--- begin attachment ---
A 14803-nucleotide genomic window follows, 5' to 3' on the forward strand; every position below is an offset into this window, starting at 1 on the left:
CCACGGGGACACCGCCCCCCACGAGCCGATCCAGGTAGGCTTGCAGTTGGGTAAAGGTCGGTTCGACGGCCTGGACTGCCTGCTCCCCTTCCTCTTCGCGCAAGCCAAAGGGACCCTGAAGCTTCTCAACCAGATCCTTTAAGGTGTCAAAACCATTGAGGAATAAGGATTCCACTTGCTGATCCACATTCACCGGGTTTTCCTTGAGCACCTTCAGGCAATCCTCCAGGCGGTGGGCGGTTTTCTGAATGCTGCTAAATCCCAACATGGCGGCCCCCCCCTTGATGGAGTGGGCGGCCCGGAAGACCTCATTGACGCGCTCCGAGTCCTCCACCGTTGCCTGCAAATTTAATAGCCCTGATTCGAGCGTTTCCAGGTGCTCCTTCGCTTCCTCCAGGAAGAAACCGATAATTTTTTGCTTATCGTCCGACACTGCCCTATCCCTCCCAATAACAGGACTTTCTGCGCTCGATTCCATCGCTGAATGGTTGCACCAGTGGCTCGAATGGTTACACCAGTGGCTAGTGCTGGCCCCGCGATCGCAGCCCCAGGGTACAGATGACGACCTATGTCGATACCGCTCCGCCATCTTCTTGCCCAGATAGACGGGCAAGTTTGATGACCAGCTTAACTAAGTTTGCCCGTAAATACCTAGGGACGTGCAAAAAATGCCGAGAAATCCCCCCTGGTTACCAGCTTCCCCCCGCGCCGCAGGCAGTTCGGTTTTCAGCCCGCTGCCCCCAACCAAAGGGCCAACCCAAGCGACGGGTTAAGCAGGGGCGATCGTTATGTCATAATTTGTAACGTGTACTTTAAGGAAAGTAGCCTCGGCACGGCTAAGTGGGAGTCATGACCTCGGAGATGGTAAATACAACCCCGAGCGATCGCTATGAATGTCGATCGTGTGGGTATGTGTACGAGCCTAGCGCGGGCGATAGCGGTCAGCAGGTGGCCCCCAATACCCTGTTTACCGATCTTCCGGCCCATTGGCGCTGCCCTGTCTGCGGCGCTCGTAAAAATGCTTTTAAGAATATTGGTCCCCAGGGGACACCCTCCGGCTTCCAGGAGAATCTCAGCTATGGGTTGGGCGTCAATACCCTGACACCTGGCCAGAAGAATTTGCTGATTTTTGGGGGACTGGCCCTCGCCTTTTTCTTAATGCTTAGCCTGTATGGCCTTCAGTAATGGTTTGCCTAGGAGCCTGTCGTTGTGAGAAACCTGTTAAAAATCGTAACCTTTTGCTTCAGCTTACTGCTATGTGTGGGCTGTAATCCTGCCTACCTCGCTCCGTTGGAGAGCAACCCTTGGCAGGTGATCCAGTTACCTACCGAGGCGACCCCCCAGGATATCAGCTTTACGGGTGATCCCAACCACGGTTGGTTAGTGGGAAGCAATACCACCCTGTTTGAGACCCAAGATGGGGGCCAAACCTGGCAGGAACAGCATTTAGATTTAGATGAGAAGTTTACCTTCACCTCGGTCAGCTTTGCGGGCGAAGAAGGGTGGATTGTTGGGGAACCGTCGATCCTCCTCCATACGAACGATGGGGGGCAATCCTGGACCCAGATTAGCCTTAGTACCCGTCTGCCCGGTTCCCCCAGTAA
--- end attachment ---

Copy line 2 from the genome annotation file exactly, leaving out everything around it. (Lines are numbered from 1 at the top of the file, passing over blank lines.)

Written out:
CCACGGGGACACCGCCCCCCACGAGCCGATCCAGGTAGGCTTGCAGTTGGGTAAAGGTCGGTTCGACGGCCTGGACTGCCTGCTCCCCTTCCTCTTCGCGCAAGCCAAAGGGACCCTGAAGCTTCTCAACCAGATCCTTTAAGGTGTCAAAACCATTGAGGAATAAGGATTCCACTTGCTGATCCACATTCACCGGGTTTTCCTTGAGCACCTTCAGGCAATCCTCCAGGCGGTGGGCGGTTTTCTGAATGCTGCTAAATCCCAACATGGCGGCCCCCCCCTTGATGGAGTGGGCGGCCCGGAAGACCTCATTGACGCGCTCCGAGTCCTCCACCGTTGCCTGCAAATTTAATAGCCCTGATTCGAGCGTTTCCAGGTGCTCCTTCGCTTCCTCCAGGAAGAAACCGATAATTTTTTGCTTATCGTCCGACACTGCCCTATCCCTCCCAATAACAGGACTTTCTGCGCTCGATTCCATCGCTGAATGGTTGCACCAGTGGCTCGAATGGTTACACCAGTGGCTAGTGCTGGCCCCGCGATCGCAGCCCCAGGGTACAGATGACGACCTATGTCGATACCGCTCCGCCATCTTCTTGCCCAGATAGACGGGCAAGTTTGATGACCAGCTTAACTAAGTTTGCCCGTAAATACCTAGGGACGTGCAAAAAATGCCGAGAAATCCCCCCTGGTTACCAGCTTCCCCCCGCGCCGCAGGCAGTTCGGTTTTCAGCCCGCTGCCCCCAACCAAAGGGCCAACCCAAGCGACGGGTTAAGCAGGGGCGATCGTTATGTCATAATTTGTAACGTGTACTTTAAGGAAAGTAGCCTCGGCACGGCTAAGTGGGAGTCATGACCTCGGAGATGGTAAATACAACCCCGAGCGATCGCTATGAATGTCGATCGTGTGGGTATGTGTACGAGCCTAGCGCGGGCGATAGCGGTCAGCAGGTGGCCCCCAATACCCTGTTTACCGATCTTCCGGCCCATTGGCGCTGCCCTGTCTGCGGCGCTCGTAAAAATGCTTTTAAGAATATTGGTCCCCAGGGGACACCCTCCGGCTTCCAGGAGAATCTCAGCTATGGGTTGGGCGTCAATACCCTGACACCTGGCCAGAAGAATTTGCTGATTTTTGGGGGACTGGCCCTCGCCTTTTTCTTAATGCTTAGCCTGTATGGCCTTCAGTAATGGTTTGCCTAGGAGCCTGTCGTTGTGAGAAACCTGTTAAAAATCGTAACCTTTTGCTTCAGCTTACTGCTATGTGTGGGCTGTAATCCTGCCTACCTCGCTCCGTTGGAGAGCAACCCTTGGCAGGTGATCCAGTTACCTACCGAGGCGACCCCCCAGGATATCAGCTTTACGGGTGATCCCAACCACGGTTGGTTAGTGGGAAGCAATACCACCCTGTTTGAGACCCAAGATGGGGGCCAAACCTGGCAGGAACAGCATTTAGATTTAGATGAGAAGTTTACCTTCACCTCGGTCAGCTTTGCGGGCGAAGAAGGGTGGATTGTTGGGGAACCGTCGATCCTCCTCCATACGAACGATGGGGGGCAATCCTGGACCCAGATTAGCCTTAGTACCCGTCTGCCCGGTTCCCCCAGTAA